Cancer represents the leading cause of death worldwide, after the cardiovascular diseases. A growing number of cancer cases and serious side effects of first-line chemotherapeutics refer to the high financial and social expenditures. Therefore, there is still a great need to develop studies on effective and safe anti-cancer therapies. A variety of approaches have been considered in anticancer research. Enzymes of CYP1 family such as CYP1A1 and CYP1B1 are frequently overexpressed in a wide range of human cancer cells compared to their normal counterparts. The differential expression of these enzymes within the tumour tissue and the surrounding noncancerous cells offers many opportunities for development of new pro-drugs activated by CYP1A1 and/ or CYP1B1. Our recently published results showed that methylated resveratrol analogue DMU-212 (3,4,5,4’-tetra-methoxystilbene) undergoes metabolic activation to DMU-214 (3’-hydroxy-3,4,5,4’-tetra-methoxystilbene) in ovarian cancer cells since we observed its significantly higher cytotoxic activity as compared to the parent compound. Furthermore, the biological activity of DMU-214 has been observed to be limited mainly to cancer cells.
The main goal of the project is to evaluate the effectiveness of the anti-proliferative activity of the novel DMU-214 in ovarian cancer treatment based on personalized approach. The clinical response to standard chemotherapy differs among patients and biologically-targeted drugs are seldom applied. Such heterogeneous treatment effects and no clinically approved targeted therapeutics represent crucial clinical needs and make it necessary to develop effective personalized treatments for patients with ovarian cancer on the grounds of the molecular and genetic properties of the tumour. The applicants will analyze the anti-proliferative activity of DMU-214 in patient-derived ovarian cancer cells in 3D culture model under normoxia and hypoxia which is characteristic feature of tumour biology. Among a plethora of benefits that the 3D culture holds are: appropriate cell polarity, gene and protein expression levels, interaction between the surrounding cells and the microenvironment. Hence, the proposed by the applicant model refers to as a bridge between flat in vitro and in vivo experimental parts. Finally, in vivo studies using mice bearing patient-derived cancer xenograft will be performed in order to verify the results obtained in in vitro experiments.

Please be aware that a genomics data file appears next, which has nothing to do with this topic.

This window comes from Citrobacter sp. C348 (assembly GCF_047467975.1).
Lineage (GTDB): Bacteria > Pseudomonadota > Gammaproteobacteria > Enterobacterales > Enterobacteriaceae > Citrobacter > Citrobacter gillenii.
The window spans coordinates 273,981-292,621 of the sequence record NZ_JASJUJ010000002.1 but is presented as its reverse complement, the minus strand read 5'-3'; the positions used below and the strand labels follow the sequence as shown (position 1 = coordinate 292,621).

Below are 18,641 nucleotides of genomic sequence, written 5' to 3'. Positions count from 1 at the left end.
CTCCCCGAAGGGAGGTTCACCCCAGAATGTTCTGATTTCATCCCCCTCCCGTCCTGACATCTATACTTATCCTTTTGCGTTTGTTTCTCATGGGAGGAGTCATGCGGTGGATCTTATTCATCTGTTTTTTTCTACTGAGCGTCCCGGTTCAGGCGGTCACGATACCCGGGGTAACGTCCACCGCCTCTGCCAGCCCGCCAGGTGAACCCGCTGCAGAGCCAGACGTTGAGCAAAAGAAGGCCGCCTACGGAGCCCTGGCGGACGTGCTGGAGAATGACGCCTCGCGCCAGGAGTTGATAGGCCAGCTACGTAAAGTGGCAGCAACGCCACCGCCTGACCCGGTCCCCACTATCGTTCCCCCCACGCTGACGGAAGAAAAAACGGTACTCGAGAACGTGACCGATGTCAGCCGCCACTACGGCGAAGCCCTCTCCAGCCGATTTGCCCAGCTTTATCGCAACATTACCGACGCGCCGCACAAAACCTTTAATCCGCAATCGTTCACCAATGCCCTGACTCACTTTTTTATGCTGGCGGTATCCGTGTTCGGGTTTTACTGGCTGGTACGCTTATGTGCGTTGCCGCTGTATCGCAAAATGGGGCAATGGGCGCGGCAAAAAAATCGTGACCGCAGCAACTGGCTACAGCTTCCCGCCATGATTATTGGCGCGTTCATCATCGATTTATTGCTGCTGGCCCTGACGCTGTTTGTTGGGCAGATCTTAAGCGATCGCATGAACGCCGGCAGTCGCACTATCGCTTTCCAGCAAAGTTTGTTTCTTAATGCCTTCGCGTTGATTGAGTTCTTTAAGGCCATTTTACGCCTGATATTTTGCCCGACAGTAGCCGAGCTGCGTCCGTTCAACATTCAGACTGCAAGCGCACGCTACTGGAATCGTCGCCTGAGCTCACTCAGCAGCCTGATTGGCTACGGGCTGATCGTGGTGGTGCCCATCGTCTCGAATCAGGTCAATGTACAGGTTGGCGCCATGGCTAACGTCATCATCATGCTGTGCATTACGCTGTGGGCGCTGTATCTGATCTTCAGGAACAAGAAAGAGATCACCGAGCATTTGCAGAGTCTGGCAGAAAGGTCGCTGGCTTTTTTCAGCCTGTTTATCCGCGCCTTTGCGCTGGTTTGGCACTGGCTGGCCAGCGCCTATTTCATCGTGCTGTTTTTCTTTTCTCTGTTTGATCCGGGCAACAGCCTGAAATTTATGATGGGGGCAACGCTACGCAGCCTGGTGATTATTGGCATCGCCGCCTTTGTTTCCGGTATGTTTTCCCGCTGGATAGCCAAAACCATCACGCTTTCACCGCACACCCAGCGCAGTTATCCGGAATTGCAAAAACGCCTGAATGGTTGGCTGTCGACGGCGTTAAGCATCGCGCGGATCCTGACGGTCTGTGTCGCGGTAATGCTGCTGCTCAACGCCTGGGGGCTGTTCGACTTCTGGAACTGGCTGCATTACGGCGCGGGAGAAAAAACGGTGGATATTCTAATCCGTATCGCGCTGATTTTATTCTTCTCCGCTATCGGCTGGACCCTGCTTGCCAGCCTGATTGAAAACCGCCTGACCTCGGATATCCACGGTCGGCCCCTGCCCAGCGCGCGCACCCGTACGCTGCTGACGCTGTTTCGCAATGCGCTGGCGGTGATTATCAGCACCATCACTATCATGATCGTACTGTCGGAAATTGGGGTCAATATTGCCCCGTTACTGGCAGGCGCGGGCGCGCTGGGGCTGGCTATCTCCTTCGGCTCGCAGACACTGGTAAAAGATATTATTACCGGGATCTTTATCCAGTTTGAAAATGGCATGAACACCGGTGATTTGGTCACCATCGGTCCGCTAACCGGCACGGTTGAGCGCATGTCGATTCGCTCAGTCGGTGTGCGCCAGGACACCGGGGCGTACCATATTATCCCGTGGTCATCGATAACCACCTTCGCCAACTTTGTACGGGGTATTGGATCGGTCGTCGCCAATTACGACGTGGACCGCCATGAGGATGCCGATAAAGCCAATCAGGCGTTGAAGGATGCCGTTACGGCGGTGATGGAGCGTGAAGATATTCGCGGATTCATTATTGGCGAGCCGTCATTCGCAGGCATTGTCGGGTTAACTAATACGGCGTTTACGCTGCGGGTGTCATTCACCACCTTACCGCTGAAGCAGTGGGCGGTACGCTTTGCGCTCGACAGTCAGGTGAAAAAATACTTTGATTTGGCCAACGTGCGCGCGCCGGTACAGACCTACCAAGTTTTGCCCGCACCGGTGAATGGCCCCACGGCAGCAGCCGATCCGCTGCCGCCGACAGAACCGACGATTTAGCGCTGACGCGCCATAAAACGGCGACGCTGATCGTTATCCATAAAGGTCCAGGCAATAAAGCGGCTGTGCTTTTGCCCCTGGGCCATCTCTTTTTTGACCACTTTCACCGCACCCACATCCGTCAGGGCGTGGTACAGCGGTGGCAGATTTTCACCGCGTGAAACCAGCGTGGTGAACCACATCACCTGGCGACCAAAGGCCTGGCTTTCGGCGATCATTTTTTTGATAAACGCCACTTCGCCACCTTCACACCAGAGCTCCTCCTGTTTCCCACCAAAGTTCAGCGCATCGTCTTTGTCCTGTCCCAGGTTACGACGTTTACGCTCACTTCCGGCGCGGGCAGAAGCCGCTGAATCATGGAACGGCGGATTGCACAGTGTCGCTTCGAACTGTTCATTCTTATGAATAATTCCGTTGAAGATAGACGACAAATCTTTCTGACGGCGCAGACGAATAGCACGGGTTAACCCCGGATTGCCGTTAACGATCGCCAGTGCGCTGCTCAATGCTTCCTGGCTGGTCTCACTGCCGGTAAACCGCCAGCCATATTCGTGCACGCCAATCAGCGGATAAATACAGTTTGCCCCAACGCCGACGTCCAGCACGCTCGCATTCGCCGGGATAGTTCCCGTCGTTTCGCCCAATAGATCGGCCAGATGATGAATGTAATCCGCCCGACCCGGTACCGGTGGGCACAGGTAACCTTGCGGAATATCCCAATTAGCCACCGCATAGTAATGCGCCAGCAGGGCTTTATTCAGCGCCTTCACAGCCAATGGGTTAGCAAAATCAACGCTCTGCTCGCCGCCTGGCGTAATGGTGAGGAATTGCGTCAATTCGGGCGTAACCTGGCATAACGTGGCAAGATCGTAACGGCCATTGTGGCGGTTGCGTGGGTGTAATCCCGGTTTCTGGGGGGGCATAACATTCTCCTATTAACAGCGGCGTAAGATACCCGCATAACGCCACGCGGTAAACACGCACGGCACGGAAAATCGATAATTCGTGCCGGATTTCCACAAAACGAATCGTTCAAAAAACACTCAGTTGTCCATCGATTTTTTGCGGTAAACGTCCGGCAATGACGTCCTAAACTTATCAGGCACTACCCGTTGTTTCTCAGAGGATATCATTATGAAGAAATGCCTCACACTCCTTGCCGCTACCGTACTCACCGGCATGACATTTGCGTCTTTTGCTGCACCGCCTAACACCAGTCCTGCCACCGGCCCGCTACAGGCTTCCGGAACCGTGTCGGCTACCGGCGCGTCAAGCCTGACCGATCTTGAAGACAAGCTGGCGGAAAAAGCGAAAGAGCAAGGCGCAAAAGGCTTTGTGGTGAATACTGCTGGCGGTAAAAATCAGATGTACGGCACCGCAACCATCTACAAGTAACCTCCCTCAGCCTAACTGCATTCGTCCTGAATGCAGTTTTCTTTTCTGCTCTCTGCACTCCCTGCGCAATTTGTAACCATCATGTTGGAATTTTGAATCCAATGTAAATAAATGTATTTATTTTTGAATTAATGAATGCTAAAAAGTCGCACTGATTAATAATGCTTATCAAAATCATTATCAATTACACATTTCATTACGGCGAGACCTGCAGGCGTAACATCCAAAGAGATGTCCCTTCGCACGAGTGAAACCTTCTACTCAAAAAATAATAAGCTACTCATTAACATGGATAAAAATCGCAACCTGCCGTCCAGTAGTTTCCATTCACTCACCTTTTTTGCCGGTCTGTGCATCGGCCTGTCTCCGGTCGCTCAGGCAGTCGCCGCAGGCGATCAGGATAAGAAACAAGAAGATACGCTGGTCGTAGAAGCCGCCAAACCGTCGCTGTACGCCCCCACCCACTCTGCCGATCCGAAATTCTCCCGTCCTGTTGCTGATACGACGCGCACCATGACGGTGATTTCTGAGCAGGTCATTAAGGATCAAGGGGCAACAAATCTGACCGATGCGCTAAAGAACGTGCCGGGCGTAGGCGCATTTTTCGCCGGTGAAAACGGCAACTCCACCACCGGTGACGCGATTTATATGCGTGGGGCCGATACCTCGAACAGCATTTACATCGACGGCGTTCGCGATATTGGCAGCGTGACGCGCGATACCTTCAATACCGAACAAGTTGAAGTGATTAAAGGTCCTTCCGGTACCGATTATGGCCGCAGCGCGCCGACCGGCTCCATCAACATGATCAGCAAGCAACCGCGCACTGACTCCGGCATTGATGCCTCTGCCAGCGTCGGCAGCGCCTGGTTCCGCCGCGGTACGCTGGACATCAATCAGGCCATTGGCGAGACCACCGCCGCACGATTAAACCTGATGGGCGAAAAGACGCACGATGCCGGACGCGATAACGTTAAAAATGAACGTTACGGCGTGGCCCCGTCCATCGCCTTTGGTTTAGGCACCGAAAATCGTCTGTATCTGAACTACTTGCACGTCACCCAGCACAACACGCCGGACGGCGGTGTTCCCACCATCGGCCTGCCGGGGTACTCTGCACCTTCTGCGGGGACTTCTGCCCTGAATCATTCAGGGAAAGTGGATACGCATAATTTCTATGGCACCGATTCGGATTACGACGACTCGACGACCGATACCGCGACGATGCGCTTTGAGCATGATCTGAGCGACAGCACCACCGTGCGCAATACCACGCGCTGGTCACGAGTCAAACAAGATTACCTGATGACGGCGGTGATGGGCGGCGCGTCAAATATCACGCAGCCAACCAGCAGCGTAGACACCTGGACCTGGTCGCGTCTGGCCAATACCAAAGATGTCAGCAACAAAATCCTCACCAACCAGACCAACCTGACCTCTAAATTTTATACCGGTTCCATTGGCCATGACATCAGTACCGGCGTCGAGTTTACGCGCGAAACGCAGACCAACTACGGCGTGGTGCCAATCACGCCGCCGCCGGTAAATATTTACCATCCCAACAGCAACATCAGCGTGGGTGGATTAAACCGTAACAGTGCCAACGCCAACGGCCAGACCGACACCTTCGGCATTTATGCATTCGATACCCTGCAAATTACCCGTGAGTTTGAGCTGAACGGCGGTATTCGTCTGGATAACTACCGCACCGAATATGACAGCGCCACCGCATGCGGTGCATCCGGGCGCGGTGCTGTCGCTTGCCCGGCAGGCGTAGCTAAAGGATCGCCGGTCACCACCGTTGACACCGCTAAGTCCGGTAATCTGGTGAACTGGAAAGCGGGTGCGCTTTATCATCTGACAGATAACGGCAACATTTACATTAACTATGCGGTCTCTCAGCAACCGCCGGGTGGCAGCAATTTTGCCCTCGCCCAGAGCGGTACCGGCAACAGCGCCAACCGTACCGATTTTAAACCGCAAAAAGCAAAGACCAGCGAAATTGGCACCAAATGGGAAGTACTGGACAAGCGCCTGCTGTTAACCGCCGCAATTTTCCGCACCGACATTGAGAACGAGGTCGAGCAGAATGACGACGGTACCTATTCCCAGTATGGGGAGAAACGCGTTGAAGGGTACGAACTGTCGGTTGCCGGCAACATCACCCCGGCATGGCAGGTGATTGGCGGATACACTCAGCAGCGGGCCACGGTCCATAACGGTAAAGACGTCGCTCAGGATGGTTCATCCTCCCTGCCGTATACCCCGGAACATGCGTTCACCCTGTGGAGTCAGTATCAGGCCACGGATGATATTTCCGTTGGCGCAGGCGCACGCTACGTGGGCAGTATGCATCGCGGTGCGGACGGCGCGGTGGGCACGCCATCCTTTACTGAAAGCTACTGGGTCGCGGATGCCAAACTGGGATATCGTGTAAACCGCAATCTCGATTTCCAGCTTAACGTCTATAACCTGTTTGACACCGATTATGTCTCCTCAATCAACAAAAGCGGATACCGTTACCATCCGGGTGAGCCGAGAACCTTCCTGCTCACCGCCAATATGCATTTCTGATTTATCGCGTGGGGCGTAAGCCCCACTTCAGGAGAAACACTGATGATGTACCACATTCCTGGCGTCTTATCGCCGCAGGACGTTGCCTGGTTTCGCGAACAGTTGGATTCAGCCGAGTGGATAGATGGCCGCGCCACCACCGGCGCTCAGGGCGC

As yet there are no data concerning anti-cancer activity of methylated resveratrol analogues, including DMU-214, under hypoxia. Hypoxia is thought to be an adverse prognostic marker in patients with cancer. Our preliminary studies showed, as we expected, that the cytotoxicity of DMU-214 was lower in hypoxia (1% of O2), as compared to normoxia in ovarian cancer cells. Although decreased concentration of oxygen seems to play, to some extent, a negative role in cytotoxicity of DMU-214, its anti-proliferative activity is still significantly higher than that of carboplatin, one of the chemotherapeutics used routinely in ovarian cancer therapy. Since hypoxia has been associated with resistance of cancer cells to front-line chemotherapeutics such as carboplatin, cisplatin, doxorubicin and paclitaxel, further studies concerning the oxygen-dependent mechanism of new potential chemotherapeutics, including DMU-214, should be performed. The gene pathways activated in ovarian cancer which cause chemoresistance as a result of hypoxia are poorly understood. The biochemical and molecular assays (including microarray analyses), which are planned in this project, are the best tools to identify new potential biomarkers of hypoxia and to provide an initial validation of a subset of these markers in ovarian cancer tissues.